According to the lawsuits filed by Ms. Grossberg, Fox superiors called Ms. Bartiromo a “crazy bitch” who was “menopausal” and asked Ms. Grossberg to cut the host out of coverage discussions.
Last year, she began working as a senior booking producer at “Tucker Carlson Tonight.” On her first full day, according to the lawsuit, Ms. Grossberg discovered that the show’s Manhattan work space was decorated with large pictures of Representative Nancy Pelosi of California, then the House speaker, wearing a plunging swimsuit.
The next day, Justin Wells, Mr. Carlson’s top producer, called Ms. Grossberg into his office, she said, to ask whether Ms. Bartiromo was having a sexual relationship with the House Republican leader, Kevin McCarthy.
Mr. Carlson’s staff joked about Jews and freely deployed a vulgar term for women, according to the complaint.
Later that fall, it said, before an appearance on the show by Tudor Dixon, the Republican candidate for Michigan governor, Mr. Carlson’s staff held a mock debate about whether they would prefer to have sex with Ms. Dixon or her Democratic opponent, Gov. Gretchen Whitmer.
After Ms. Grossberg complained about harassment from two male producers on the show, she was pulled into a meeting with human resources and told that she was not performing her duties, according to the complaint.
Some text exchanges between Ms. Grossberg and Ms. Bartiromo were released as part of court filings in the Dominion lawsuit. In one instance, Ms. Bartiromo asked Ms. Grossberg if she should have pushed Mr. Trump in an interview on whether he would peacefully transition from the presidency. Ms. Grossberg replied: “To be honest, our audience doesn’t want to hear about a peaceful transition.”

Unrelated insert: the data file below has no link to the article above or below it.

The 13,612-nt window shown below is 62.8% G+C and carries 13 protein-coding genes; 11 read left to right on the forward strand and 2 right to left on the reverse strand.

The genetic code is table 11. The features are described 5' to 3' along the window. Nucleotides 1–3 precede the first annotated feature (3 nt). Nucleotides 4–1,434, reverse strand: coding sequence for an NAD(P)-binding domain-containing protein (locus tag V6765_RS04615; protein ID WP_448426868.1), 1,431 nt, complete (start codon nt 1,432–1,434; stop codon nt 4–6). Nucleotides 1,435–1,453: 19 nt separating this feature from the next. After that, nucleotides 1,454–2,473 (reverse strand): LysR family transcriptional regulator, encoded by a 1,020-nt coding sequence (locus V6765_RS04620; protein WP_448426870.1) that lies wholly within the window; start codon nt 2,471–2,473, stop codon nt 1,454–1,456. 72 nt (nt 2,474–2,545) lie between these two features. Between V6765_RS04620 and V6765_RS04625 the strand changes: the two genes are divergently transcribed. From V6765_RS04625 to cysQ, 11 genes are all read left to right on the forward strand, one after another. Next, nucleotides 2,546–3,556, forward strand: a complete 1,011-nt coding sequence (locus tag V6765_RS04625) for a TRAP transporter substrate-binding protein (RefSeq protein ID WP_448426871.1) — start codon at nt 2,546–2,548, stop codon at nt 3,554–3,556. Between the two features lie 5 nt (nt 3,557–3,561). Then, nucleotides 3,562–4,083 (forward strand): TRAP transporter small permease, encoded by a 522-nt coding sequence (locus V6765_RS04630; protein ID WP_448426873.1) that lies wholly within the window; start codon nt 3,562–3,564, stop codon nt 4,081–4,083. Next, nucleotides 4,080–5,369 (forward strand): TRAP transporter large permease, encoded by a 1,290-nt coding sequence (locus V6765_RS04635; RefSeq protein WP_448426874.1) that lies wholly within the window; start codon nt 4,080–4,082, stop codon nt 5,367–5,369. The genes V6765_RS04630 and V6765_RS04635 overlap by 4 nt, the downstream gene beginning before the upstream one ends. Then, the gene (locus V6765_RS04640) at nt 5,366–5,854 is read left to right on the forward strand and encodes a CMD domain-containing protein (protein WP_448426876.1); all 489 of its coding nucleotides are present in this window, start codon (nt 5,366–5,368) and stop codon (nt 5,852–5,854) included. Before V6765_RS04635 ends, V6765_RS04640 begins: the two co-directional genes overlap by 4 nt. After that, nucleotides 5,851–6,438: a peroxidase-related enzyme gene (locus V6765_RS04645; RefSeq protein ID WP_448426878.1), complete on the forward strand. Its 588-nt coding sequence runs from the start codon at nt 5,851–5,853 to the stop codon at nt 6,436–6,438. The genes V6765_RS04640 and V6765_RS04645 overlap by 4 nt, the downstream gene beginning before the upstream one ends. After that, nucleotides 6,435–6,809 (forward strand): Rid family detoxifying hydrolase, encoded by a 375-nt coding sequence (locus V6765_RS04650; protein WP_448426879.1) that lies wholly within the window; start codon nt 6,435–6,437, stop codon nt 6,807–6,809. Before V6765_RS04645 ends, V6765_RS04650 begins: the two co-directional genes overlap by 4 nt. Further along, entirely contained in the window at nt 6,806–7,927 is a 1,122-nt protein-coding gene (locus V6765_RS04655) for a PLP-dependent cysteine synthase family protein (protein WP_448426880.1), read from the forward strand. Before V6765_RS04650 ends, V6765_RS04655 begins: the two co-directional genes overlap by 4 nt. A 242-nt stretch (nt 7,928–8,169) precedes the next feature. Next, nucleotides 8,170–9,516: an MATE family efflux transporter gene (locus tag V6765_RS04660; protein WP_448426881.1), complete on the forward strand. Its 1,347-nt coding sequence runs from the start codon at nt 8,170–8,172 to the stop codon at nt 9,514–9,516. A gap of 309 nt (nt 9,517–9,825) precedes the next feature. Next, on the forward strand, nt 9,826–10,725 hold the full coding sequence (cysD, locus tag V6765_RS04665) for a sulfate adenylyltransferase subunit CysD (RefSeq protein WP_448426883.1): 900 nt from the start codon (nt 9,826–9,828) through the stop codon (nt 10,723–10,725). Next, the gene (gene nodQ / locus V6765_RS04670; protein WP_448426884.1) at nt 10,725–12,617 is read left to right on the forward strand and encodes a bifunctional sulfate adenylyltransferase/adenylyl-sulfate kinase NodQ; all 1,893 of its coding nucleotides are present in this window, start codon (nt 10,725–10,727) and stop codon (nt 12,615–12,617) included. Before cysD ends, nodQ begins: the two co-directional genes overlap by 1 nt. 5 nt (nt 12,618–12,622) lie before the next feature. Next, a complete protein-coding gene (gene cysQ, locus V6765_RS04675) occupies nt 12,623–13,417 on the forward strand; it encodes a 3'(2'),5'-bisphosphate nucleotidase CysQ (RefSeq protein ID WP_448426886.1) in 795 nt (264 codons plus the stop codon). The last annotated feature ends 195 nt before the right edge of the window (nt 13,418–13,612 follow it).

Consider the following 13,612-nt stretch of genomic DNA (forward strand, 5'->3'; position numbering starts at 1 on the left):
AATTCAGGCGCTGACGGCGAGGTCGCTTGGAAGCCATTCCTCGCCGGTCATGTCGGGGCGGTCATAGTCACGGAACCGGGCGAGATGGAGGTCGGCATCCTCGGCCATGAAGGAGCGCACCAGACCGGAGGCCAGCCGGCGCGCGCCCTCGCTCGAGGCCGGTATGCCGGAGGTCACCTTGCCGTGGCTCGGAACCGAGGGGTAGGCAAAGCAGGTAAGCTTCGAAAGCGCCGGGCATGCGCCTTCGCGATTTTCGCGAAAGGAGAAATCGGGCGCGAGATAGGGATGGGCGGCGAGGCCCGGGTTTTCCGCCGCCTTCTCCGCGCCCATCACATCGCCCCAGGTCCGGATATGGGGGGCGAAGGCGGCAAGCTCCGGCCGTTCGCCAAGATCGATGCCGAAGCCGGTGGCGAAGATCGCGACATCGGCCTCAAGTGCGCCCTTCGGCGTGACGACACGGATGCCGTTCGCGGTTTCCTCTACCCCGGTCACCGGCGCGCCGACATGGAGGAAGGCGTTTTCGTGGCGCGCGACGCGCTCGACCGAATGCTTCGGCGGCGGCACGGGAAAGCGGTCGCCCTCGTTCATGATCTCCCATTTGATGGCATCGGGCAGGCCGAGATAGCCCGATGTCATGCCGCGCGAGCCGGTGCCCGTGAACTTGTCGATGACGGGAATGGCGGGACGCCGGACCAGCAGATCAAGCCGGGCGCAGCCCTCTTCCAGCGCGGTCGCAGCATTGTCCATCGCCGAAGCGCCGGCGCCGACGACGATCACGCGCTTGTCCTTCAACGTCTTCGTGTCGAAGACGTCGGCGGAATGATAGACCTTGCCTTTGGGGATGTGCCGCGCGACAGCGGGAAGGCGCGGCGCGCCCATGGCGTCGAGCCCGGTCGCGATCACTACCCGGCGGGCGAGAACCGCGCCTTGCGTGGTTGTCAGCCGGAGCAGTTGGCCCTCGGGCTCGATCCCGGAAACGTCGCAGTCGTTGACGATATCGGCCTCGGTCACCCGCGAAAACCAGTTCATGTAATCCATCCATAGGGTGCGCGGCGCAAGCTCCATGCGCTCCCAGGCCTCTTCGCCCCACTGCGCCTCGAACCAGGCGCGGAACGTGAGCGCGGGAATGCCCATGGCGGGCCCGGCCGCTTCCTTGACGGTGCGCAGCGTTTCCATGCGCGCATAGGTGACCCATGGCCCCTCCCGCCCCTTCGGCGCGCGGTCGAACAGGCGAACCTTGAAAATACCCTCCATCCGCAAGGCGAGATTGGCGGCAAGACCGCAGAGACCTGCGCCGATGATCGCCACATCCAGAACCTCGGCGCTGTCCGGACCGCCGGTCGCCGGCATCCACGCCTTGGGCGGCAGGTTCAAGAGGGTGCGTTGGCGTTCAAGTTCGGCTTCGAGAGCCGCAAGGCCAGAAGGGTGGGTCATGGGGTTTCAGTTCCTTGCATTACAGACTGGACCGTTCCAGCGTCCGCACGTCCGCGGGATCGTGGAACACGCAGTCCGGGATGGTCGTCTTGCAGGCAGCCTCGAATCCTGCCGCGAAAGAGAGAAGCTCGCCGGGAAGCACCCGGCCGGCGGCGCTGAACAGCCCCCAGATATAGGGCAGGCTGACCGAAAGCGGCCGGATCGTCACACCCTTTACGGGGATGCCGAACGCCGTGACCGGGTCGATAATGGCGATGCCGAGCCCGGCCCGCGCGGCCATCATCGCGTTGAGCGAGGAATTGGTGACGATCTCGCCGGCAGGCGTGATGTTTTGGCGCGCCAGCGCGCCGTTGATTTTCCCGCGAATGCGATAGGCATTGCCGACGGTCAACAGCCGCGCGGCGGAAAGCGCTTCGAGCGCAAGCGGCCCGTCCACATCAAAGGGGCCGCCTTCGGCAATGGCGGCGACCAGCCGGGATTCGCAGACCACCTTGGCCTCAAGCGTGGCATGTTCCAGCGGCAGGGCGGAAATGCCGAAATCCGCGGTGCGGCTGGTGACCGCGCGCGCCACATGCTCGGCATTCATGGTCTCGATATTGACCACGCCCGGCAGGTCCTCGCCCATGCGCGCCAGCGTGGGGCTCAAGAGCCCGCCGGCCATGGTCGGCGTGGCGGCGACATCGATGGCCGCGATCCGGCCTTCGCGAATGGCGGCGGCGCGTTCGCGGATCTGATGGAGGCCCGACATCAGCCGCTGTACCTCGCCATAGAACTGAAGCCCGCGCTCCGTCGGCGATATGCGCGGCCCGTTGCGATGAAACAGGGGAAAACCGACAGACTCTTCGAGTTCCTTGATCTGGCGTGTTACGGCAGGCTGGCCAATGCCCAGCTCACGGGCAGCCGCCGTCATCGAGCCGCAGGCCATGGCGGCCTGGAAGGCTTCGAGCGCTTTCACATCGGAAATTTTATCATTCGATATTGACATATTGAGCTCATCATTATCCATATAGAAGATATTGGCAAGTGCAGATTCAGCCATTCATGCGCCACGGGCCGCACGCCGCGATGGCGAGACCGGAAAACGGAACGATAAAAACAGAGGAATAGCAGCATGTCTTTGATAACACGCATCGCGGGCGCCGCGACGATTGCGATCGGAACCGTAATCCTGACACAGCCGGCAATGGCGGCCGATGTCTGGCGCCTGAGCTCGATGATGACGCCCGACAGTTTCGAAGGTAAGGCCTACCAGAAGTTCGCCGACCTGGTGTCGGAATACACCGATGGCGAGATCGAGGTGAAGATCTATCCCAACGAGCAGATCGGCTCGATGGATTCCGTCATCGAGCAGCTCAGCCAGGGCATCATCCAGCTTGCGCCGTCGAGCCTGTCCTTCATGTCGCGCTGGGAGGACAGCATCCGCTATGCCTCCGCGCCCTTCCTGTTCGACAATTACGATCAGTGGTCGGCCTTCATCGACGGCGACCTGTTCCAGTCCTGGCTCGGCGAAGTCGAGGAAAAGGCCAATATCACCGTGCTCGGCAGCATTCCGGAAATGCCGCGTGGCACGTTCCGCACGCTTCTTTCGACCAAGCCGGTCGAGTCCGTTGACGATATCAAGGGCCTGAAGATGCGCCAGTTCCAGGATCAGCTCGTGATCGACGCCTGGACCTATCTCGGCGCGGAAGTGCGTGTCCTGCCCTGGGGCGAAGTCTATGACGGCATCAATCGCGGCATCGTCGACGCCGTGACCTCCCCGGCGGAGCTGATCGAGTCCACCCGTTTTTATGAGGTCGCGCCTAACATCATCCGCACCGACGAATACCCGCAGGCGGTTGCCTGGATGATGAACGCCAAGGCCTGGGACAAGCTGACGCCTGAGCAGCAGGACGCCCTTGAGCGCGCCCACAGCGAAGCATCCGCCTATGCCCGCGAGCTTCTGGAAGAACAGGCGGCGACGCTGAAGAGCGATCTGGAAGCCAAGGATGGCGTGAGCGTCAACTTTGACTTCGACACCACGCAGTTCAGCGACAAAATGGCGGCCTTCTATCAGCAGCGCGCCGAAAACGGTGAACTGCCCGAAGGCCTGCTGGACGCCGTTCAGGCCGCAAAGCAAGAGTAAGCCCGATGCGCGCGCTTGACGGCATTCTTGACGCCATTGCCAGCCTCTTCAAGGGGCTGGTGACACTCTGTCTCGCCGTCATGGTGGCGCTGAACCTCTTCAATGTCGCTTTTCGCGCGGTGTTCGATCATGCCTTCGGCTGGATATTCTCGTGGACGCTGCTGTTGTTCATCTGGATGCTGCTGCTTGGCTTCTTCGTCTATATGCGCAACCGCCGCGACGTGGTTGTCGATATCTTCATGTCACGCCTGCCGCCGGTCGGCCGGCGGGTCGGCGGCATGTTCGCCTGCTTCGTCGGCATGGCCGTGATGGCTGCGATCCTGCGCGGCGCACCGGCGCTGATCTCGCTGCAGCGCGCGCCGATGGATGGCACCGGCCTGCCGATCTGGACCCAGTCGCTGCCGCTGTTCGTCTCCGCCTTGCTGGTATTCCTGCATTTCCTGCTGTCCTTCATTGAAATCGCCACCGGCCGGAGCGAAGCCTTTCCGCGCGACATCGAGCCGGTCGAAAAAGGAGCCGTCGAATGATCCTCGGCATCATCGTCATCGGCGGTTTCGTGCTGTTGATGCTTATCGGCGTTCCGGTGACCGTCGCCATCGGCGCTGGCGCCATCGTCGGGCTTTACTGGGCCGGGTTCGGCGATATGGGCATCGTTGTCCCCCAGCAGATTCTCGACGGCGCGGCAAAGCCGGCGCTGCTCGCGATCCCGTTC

During her deposition, Ms. Grossberg was asked if she cared whether claims made on Ms. Bartiromo’s show were true or false. According to the transcript, Ms. Grossberg answered: “No. Because we didn’t know if they were true or false at that time.” When asked if she felt it was important to correct a false claim made on the air, Ms. Grossberg answered: “No.”
In her lawsuits, Ms. Grossberg said she would have answered those questions differently but had been “coached by and intimidated by” Fox’s lawyers.
Ms. Grossberg claimed that Fox lawyers pressured her to downplay a text exchange between her and David Clark, then the senior vice president of weekend news, regarding a segment with Rudolph W. Giuliani, a lawyer for Mr. Trump. Mr. Clark texted: “There will be no ‘fact checking’ today.”
Ms. Grossberg said she had understood Mr. Clark to mean that Ms. Bartiromo was not to push back against Mr. Giuliani’s false claims of widespread election fraud.
The Fox spokeswoman said Mr. Clark had been referring instead to a practice in which Fox shows sometimes criticized material that had aired elsewhere on the network.